Opinion guest column

Strong unions are a force for economic and racial justice

Union security and the unity of all workers has been key to improving wages, working conditions, and civil rights for all

Nearly 60 years ago, a quarter-million people rallied together for the historic “March on Washington,” where Dr. Martin Luther King Jr. delivered his “I Have a Dream” speech. What’s sometimes forgotten about the march, though, is that it was actually called the “March on Washington for Jobs and Freedom.” The demands of the march included an end to segregation and the protection of voting rights, alongside an increase to the federal minimum wage and a federal jobs program to train and employ all unemployed workers. It was understood that ending poverty — with decent wages and full employment — was essential to achieving racial equality in practice.

It’s for this reason that Dr. King was a strong and unwavering proponent of the labor movement and unions as the principal means for workers of all races to fight for improved wages, employment, and working conditions. In fact, he was in Memphis, Tennessee, standing alongside public sanitation workers on strike for equal pay just a day before he was assassinated. And it wasn’t just Dr. King who viewed unions as an integral part of the civil rights movement. Workers did too, organizing in their unions for months to attend the March. And one of the key architects and leaders of the March, A. Philip Randolph, was a longtime labor leader who organized the Brotherhood of Sleeping Car Porters, a union of primarily Black workers in the railroad industry. Dr. King’s legacy, alongside those of countless other civil rights leaders, exemplifies how the civil rights movement and the labor movement are so deeply intertwined.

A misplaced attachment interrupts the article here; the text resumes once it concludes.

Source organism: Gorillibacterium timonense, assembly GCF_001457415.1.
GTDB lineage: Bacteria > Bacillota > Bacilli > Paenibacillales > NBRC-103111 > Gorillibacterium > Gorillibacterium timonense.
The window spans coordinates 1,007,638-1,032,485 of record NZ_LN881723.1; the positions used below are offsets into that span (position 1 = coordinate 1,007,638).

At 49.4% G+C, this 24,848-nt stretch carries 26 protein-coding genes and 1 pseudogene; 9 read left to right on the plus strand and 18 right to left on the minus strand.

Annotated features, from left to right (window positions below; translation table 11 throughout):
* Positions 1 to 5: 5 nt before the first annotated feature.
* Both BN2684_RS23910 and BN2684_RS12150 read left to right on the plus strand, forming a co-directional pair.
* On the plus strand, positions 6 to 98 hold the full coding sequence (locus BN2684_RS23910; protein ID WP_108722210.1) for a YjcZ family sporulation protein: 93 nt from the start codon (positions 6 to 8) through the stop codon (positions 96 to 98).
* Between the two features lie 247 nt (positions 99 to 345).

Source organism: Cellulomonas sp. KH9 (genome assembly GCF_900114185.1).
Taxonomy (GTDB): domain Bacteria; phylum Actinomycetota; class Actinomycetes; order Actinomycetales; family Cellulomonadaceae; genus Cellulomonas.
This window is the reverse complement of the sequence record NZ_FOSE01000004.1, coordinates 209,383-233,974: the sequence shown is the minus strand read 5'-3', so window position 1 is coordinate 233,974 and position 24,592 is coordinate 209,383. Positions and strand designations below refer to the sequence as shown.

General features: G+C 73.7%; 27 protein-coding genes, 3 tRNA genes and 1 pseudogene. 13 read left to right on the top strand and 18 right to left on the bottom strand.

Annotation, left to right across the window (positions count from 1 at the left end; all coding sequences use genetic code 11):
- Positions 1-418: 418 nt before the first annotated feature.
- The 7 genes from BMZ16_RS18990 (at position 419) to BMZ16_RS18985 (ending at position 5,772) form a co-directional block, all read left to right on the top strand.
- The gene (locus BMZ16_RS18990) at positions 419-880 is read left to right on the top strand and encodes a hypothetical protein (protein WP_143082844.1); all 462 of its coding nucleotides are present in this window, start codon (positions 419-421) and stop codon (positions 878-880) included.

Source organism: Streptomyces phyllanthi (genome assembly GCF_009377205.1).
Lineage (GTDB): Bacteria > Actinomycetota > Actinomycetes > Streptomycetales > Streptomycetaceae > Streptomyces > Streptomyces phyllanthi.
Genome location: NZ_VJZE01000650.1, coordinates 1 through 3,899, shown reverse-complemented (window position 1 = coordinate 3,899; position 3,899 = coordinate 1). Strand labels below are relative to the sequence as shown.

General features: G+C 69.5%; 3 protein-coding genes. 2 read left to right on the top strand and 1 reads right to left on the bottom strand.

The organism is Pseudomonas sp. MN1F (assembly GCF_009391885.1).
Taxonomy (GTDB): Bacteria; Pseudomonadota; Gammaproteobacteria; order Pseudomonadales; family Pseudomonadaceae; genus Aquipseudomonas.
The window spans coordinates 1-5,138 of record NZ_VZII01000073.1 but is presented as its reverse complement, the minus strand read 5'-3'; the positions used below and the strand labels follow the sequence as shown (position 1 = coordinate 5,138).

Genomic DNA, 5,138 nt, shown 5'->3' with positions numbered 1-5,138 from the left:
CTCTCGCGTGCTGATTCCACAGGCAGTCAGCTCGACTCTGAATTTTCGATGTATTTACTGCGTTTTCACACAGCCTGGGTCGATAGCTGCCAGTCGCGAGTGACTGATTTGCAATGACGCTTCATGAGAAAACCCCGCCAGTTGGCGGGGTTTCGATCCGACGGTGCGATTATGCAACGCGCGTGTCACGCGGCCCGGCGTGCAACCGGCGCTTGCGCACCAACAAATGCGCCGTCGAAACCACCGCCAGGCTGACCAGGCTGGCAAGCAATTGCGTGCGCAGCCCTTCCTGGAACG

Dr. King understood the need to unite working class people across racial lines in order to fight back against discrimination and harassment in the workplace and beyond it. In this regard, unions have always played an important role. In 1866, newly emancipated Black women working as laundresses in Jackson, Mississippi, organized the first union in the state, demanding standard pay rates that afforded greater economic independence to assert their freedom against a continuing system of white supremacy. In the 1940s, in Louisville, Kentucky, workers in the Farm Equipment Workers union made interracial solidarity a priority, fighting racism in the factory as well as in the streets, shops, and parks of Louisville. In the 1950s, meatpacking workers unionized with United Packinghouse Workers of America fought to desegregate the workplace and end discriminatory hiring practices that excluded Black women in particular. In 1957, Dr. King wrote a letter supporting workers unionized with United Electrical Workers (our union) in their fight to end racial discrimination by the Westinghouse Electric Corporation. The history of the labor movement has shown that workers win the most when we are all united. And this unity is the foundation that has enabled strong unions to fight for both economic rights and racial justice.